IU to address unique challenges of genome research with NSF grant
FOR IMMEDIATE RELEASE
Oct. 10, 2011
BLOOMINGTON, Ind. - U.S. researchers are in the midst of dramatic developments in genome sequencing capabilities, driven by the availability of high throughput, low cost next-generation gene sequencers. To help address the scientific challenges of understanding this new wealth of gene sequence information, the National Science Foundation (NSF) has awarded Indiana University a $1.5-million grant to establish the National Center for Genome Analysis Support (NCGAS).
NCGAS will support the national community of NSF-funded researchers who undertake genome science, which is critical to new opportunities in biological discovery.
"This center will give biologists the tools to analyze gene sequence data that they cannot now study using existing systems," said William Barnett, director, Science Community Tools at IU. "We plan to enable innovative and potentially transformative genomics research by providing tools and services that will accelerate important new scientific discoveries."
Barnett is co-principal investigator and will direct the new center.
Current gene sequencers make it possible to obtain the sequence of DNA fragments in a human genome much faster than when the human genome was first published in 2001. However, these new sequencers produce the genetic information in many, much smaller pieces, and assembling this information into a full genome—so its overall function can be understood—is dramatically more difficult than with earlier sequences.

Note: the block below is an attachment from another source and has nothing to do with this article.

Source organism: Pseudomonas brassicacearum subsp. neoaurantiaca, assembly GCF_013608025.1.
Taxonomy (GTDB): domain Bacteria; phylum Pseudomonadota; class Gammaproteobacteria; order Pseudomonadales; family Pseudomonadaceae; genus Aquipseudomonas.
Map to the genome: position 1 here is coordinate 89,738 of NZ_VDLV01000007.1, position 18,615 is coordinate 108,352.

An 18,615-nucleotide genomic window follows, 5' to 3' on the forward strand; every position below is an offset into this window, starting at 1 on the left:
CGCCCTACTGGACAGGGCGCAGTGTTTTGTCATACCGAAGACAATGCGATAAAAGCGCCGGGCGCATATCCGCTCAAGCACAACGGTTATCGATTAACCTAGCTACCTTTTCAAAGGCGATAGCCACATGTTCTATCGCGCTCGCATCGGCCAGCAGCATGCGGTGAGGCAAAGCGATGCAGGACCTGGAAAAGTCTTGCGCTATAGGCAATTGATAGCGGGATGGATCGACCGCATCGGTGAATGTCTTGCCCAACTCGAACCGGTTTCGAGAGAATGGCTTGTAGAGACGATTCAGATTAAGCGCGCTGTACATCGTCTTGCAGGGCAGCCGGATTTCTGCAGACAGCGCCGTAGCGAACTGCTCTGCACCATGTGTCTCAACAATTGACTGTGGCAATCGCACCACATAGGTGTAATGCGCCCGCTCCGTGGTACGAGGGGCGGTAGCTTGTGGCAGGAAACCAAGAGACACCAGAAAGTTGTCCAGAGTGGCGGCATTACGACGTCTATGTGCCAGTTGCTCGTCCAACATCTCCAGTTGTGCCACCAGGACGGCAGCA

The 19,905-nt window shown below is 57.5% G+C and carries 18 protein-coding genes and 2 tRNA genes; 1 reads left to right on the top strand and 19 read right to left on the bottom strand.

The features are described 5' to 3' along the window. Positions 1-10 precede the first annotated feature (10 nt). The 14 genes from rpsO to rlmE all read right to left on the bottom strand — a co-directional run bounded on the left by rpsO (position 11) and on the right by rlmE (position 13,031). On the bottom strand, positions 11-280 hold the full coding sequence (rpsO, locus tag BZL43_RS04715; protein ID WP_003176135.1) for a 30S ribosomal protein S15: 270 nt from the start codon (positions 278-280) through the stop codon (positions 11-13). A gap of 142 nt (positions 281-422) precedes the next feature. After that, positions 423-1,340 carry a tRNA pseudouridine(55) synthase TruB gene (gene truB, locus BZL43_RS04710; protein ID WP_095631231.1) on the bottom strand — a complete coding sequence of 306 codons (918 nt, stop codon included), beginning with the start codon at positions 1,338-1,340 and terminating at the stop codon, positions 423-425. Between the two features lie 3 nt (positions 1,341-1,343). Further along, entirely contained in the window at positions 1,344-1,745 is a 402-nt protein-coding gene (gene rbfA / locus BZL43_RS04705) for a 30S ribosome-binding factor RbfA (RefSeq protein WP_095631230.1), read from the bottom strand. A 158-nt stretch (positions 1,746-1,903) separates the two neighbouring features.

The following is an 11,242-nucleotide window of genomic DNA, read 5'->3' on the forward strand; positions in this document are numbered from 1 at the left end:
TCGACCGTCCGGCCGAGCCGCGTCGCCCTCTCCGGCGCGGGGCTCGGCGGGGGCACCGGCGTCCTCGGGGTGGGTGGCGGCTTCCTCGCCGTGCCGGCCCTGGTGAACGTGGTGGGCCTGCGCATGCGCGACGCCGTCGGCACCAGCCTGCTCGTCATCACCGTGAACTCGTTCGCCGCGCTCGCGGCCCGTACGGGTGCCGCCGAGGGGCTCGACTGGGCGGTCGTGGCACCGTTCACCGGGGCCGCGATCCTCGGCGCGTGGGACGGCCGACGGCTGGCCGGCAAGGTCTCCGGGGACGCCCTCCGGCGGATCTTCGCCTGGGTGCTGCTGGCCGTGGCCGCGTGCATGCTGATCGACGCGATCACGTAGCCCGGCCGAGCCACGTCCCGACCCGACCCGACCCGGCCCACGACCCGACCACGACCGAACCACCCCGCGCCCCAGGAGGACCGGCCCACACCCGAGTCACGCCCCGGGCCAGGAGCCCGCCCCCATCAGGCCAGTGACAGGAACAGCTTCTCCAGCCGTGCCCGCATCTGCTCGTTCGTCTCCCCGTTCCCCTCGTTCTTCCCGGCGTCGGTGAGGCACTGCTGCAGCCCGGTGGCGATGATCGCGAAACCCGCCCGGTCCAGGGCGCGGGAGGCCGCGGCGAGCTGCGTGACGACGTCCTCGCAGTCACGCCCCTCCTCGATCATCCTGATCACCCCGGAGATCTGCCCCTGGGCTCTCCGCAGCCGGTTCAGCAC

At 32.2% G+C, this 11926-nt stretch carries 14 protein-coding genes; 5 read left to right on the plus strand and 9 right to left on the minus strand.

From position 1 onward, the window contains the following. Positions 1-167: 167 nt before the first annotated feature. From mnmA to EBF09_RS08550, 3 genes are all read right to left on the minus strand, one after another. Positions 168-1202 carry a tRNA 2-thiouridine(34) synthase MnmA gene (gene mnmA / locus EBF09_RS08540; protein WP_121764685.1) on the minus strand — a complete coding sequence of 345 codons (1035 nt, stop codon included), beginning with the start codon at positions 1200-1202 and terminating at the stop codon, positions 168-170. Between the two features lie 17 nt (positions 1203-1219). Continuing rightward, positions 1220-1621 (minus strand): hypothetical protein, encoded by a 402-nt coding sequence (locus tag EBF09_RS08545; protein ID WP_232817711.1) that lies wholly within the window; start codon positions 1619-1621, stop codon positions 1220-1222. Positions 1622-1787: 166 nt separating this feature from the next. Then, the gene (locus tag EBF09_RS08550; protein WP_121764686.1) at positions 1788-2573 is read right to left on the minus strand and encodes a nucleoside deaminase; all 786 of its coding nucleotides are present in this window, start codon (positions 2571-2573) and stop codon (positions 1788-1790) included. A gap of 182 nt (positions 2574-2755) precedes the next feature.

NCGAS will support the use of genome analysis software, store the data sets, and be a repository of open source genome analysis software.
The center will also provide dedicated access to large memory supercomputers such as IU's new Mason system. Each Mason compute node has 500GB of random access memory, critical for data-intensive science applications such as genome assembly. Mason's integration with the new NSF-funded Extreme Science and Engineering Discovery Environment (XSEDE) will provide campus-based integration known as "campus bridging." Indiana University is a funded partner in XSEDE.
IU's partners in NCGAS include the Texas Advanced Computing Center (TACC) at the University of Texas Austin and the San Diego Supercomputer Center (SDSC) at the University of California San Diego. NCGAS will support genome analysis software running on supercomputers at TACC and SDSC, as well as other supercomputers that are part of XSEDE. The collection of supercomputers included in XSEDE makes it one of the most advanced, powerful, and robust collections of integrated advanced digital resources and services in the world.
The center leverages the expertise and intellectual leadership of Co-Principal Investigators Michael Lynch, distinguished professor of biology; Matthew Hahn, associate professor of biology and informatics; and Geoffrey C. Fox, director of the Pervasive Technology Institute's Digital Science Center and distinguished professor of informatics. The NCGAS grant award will fund three new positions at IU.
Craig Stewart, dean for Research Technologies, executive director of PTI, and principal investigator on the NCGAS grant award, said, "The NCGAS is the culmination of more than a decade of focused support for bioinformatics by University Information Technology Services, spearheaded initially by Dr. Richard Repasky and now led by Dr. William Barnett. Dr. Repasky was in failing health as he helped write this proposal—which turned out to be the last in which he was involved. Dick passed away last fall after a long battle with cancer, and we are grateful to have NCGAS as one element of his legacy at IU. Here's to you, Dick Repasky!"